About the friendship part: I don't disagree with anything you are saying, my point is simply that you don't keep a ledger where you enter each favor and before you help out your friend you check whether he has been doing you enough favors first. If you've become friends in the first place, odds are that you already have established that the relationship is going to be reciprocal, but as you said yourself,

                    • by vadim_t (324782)

                      That is my view on FOSS as well. There is no point in trying to make sure that the person who uses your code is going to contribute back exactly the fair amount. In the FOSS community we should all be friends, I give something, you give something, and somebody else gives something else. As I stated earlier, If I create something useful to you and vice versa, we have both become richer for it - regardless of whether your contribution is on the exact same project I am working on. And this also works in chains

          • by Ash Vince (602485)

            Whether a third party uses the project as well is - as you say - of neutral value to me. And I don't see how that changes whether the use consists of incorporation in a closed source product or simple end-user use.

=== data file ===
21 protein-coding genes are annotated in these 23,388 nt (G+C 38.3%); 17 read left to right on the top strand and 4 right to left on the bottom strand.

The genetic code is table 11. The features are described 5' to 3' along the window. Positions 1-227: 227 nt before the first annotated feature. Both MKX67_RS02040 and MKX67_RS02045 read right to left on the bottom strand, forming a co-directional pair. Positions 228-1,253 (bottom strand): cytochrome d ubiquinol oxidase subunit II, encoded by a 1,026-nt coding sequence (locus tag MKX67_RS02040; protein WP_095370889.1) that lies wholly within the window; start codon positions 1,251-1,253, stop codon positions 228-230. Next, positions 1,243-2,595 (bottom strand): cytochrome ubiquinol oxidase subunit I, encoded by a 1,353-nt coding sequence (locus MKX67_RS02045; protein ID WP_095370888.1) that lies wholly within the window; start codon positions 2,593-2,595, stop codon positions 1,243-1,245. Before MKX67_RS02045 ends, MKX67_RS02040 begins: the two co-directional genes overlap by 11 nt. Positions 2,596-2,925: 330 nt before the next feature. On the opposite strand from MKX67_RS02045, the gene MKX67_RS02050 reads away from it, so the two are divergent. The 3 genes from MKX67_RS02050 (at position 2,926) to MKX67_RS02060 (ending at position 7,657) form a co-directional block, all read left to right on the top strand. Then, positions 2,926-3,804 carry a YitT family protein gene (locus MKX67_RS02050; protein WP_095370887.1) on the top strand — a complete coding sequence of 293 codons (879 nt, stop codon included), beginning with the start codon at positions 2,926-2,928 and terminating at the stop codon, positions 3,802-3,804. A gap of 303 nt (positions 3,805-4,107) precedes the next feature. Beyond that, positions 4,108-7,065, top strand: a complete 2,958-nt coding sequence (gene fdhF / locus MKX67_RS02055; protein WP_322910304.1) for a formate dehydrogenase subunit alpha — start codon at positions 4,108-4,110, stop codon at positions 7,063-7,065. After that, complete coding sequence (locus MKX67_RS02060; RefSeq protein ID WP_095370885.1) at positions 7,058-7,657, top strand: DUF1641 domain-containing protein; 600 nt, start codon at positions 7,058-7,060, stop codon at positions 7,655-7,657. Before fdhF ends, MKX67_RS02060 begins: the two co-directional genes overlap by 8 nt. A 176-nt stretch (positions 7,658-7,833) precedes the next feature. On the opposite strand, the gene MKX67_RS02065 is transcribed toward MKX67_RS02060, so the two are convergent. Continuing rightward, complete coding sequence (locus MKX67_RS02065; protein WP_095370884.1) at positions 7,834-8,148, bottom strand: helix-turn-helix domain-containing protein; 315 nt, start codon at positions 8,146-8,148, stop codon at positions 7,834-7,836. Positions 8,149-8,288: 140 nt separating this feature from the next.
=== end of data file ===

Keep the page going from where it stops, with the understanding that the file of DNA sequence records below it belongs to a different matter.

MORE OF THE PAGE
The answer to this is that it does not. Unless you believe that open source code is better for everyone as it contributes something back to the community.

            The GPL (3) is not just about stopping people closing code that was previously open source. It is also about encouraging you to release your code as open source if you use other open source code in your product. This is about the idea that if you benefit from there being large amounts of open source code on the web then you should be forced into giving som

            • by quadrox (1174915)

              I don't think we're disagreeing very much with each other, so I'll keep it short. You said:

              "why should someone else be able to sell it at a profit and not pass any of that profit on to you?"

              To which I reply - why should they not?

              (personal profit aside, we all want more money :))

              • by vadim_t (324782)

                To which I reply - why should they not?

                This question is irrelevant until "why should someone else be able to sell it at a profit and not pass any of that profit on to you?" is answered.